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Book Reviews

February 2012

César Aira’s “Varamo”

Reviewed by Heather Cleary

What is it that we do, really, when we write? And why can’t a fish be embalmed to look like it’s playing a tiny piano?

Sigizmund Krzhizhanovsky’s “The Letter Killers Club”

Reviewed by Christopher Tauchen

To the members of the Letter Killers Club, letters of the alphabet are the prison cells of concepts, and they need to be destroyed.

January 2012

Alexandra Chreiteh’s “Always Coca-Cola”

Reviewed by Emma Garman

"Always Coca-Cola" comes off as a work of searing intensity that powerfully conjures the atmosphere of contemporary Beirut.

Admiel Kosman’s “Approaching You in English”

Reviewed by E.C. Belli

Sitting in any of the rooms that is each poem in "Approaching You In English" you’ll notice a tear in the ceiling; none of these poems are sealed shut

December 2011

Dubravka Ugresic’s “Karaoke Culture”

Reviewed by Jean Harris

Part of the allure is for the amateur to wrest the microphone away from the stars and, for a moment, to take their place in the limelight.

Tomás Eloy Martínez’s “Purgatory”

Reviewed by Anderson Tepper

On a certain level, "Purgatory" is a metaphorical ghost story—a meditation on loss, invisibility, and vanishing

November 2011

Abdourahman Waberi’s “Passage of Tears”

Reviewed by Anderson Tepper

On its most immediate level, "Passage of Tears" is coiled tight with the tensions of a thriller.

Jose Donoso’s “The Lizard’s Tale”

Reviewed by Megan Berkobien

In many ways, "The Lizard’s Tale" is an exercise in concealment through regeneration, or adaptation

Anja Utler’s “engulf – enkindle”

Reviewed by E.C. Belli

Utler’s volume snares readers with a haunted, elliptical syntax. The words walk through these poems as in a preserve

Zoran Drvenkar’s “Sorry”

Reviewed by Nina Herzog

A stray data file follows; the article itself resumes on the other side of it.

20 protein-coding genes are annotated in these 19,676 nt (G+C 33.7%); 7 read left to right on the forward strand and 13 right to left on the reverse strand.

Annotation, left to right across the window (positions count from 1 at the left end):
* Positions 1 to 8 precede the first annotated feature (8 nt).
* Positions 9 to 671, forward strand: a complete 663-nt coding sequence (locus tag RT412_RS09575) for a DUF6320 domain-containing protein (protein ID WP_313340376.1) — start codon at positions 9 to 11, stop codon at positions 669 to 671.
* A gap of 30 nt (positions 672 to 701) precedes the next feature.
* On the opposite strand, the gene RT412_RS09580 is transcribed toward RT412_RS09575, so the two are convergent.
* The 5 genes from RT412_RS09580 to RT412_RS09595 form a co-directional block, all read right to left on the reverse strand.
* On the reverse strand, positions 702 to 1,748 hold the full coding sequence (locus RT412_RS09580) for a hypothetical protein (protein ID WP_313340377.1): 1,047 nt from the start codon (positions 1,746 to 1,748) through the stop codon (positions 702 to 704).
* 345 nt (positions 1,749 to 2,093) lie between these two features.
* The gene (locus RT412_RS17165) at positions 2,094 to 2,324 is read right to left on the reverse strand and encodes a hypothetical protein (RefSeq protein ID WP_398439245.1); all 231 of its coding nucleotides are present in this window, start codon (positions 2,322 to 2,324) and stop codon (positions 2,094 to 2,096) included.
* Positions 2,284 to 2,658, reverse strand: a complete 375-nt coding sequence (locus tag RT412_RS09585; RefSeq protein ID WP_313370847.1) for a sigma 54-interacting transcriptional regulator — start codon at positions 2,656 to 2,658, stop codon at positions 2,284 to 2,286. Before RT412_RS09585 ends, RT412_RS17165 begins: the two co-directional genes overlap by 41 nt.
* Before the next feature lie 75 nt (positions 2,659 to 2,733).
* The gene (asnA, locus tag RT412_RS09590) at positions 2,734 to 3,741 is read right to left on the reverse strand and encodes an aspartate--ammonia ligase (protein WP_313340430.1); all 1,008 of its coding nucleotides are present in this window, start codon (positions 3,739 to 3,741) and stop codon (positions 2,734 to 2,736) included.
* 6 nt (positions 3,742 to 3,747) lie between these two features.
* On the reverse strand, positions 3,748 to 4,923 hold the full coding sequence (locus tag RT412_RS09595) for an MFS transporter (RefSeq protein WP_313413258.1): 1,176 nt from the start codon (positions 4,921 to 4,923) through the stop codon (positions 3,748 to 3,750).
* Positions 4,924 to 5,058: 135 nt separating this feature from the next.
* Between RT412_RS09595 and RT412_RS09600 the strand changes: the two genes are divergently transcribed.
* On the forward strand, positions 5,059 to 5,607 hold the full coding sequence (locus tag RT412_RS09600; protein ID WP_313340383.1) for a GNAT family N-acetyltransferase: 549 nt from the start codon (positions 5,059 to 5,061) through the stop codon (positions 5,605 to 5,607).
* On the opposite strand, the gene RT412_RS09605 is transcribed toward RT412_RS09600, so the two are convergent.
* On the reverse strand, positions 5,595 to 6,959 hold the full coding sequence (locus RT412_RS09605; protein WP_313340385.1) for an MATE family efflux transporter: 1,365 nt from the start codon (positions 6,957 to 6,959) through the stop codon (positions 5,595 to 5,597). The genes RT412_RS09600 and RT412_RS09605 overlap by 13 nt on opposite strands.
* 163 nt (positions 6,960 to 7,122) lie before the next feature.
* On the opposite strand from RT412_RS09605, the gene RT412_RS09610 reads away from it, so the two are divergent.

Rare is the thriller that surpasses the limits of genre fiction. But Zoran Drvenkar’s Sorry is one such book: a thriller on its face, but also a thoughtful study in guilt and innocence, violence and redemption.

October 2011

Meir Shalev’s “My Russian Grandmother and her American Vacuum Cleaner”

Reviewed by Emma Garman

Happily for psychological posterity and for us, Tonia Ben-Barak and her never-ending battle against grime have been commemorated by her grandson

Juan Pablo Villalobos’s “Down the Rabbit Hole”

Reviewed by Thomas Bunstead

"Down the Rabbit Hole" is told from the point of view not of a gangster, a cop or a prostitute, but that of a young child.

September 2011

Eduardo Chirinos’s “Reasons for Writing Poetry”

Reviewed by E.C. Belli

At the heart of "Reasons for Writing Poetry," there is a figure: ostensibly, it’s all zebra from the waist down, but from there up, the Okapi, as it’s called, looks like a giraffe

Raymond Roussel’s “Impressions of Africa”

Reviewed by Stefanie Sobelle

Imagine an extravagant pageant during which a marksman shoots off the top of a soft-boiled egg

Sergio Chejfec’s “My Two Worlds”

Reviewed by Jennifer Croft

Technology, for one, has begun to batter life’s perfect syntax

August 2011

Quim Monzó‘s “Guadalajara”

Reviewed by Mythili G. Rao

Monzó is a master of the open-ended conclusion; his characters are often left hovering either on the brink of breakthrough, or of a perfect replay of their previous errors

Lars Kepler’s “The Hypnotist”

Reviewed by Emma Garman

Laszlo Krasznahorkai and Max Neumann’s “Animalinside”

Reviewed by Jean Harris

"Animalinside" is a cultural event in itself.

July 2011

Antonio Lobo Antunes’s “The Land at the End of the World

Reviewed by Adam Eaglin

There’s a feral quality to this particular novel’s narration, with sentences that furiously push forward for entire paragraphs.

June 2011

Shigeru Mizuki’s “Onward Towards Our Noble Deaths”

Reviewed by Deji Olukotun

"Onward Towards Our Noble Deaths" fictionalizes the real-life experiences of the author while he was stationed on the Pacific island of New Britain

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